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A Gen-Zer’s thoughts on digital communication

“With social media taking off in the 2000s, we are thrown into a sea of electronics and internet-based communication with only the most recent generations able to navigate it. Views of this technological world differ from person to person, but more generally, from generation to generation. I decided to get more than one generation’s view on the technology and social media debate by asking my parents (Generation X, typically around 40-55 year olds) as well as a millenial teacher at my school (typically between 26 and 39). Then there is my generation, Generation Z (10-23 years old).

During my correspondence with my design teacher, Mr Ferguson, I soon discovered a whole new perspective on social media and technology. Our conversation took many different paths from adapting to today’s technology, to views on technology itself, to technology in the future. From his perspective, this new age we have entered can be so difficult to navigate if you weren’t born into it.

Something we discussed is the format of texting. Generation Z text constantly, with little thought to pick up the phone and call someone directly. What we end up doing is throwing out our ideas as they come to us, similar to a phone call or face-to-face conversation, by writing short bursts of texts. I noticed that when my parents text me, they tend to use full sentences, complete with punctuation, and format their texts as paragraphs. Although short texts are quite an efficient way of texting, Ms Ferguson pointed out that miscommunication can be a larger issue here, as the point you are attempting to make gets lost throughout the multitude of texts.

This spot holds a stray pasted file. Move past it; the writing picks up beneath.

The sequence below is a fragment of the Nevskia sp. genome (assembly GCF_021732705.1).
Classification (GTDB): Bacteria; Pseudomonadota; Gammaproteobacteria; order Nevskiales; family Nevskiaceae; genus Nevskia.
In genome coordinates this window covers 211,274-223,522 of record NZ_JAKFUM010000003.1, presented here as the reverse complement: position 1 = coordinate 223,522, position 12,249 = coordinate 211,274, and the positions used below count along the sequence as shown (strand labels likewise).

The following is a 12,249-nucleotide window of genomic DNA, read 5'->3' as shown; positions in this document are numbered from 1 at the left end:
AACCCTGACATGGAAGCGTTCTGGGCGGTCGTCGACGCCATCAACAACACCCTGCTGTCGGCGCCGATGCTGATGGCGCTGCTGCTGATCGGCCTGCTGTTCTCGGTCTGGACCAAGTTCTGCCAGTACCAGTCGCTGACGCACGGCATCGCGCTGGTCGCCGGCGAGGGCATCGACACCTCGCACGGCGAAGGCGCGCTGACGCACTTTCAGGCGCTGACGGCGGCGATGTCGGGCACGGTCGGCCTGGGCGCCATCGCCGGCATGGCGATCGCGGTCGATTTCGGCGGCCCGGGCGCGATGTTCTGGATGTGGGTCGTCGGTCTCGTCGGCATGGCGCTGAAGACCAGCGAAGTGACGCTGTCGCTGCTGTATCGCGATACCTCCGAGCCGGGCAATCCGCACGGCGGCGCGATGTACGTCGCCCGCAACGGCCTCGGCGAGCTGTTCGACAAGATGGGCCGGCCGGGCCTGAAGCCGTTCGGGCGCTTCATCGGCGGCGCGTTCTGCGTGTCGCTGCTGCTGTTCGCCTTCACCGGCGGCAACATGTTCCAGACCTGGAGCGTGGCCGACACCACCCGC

I realised at some point during our conversation, how much Generation Z takes for granted. As Mr Ferguson began to tell me about his experience growing up with technology as it expanded, I began to realise how much I had never even considered before. A common feature on many texting platforms is the three small dots that appear on the screen to indicate when someone is still typing. He found this a brilliant addition to technology as it can avoid miscommunication if you are able to see that someone is still finishing their thought. This is something I never thought about, but it just shows how little Generation Z was a part of this technology process.

We are not defined by the statistics that group us into ‘old people’, ‘less old people’, and ‘young people’ because we are so much more than that. Technology is growing every day and it is our job to keep up with it, because there’s a chance it could save lives. Rather than arguing over the problems with each generation, we need to overcome them and work together, for the future, because everything changes, it’s what inspires us and pushes us to be more than we thought we could.”

By Clodagh Cunningham, 11th Grade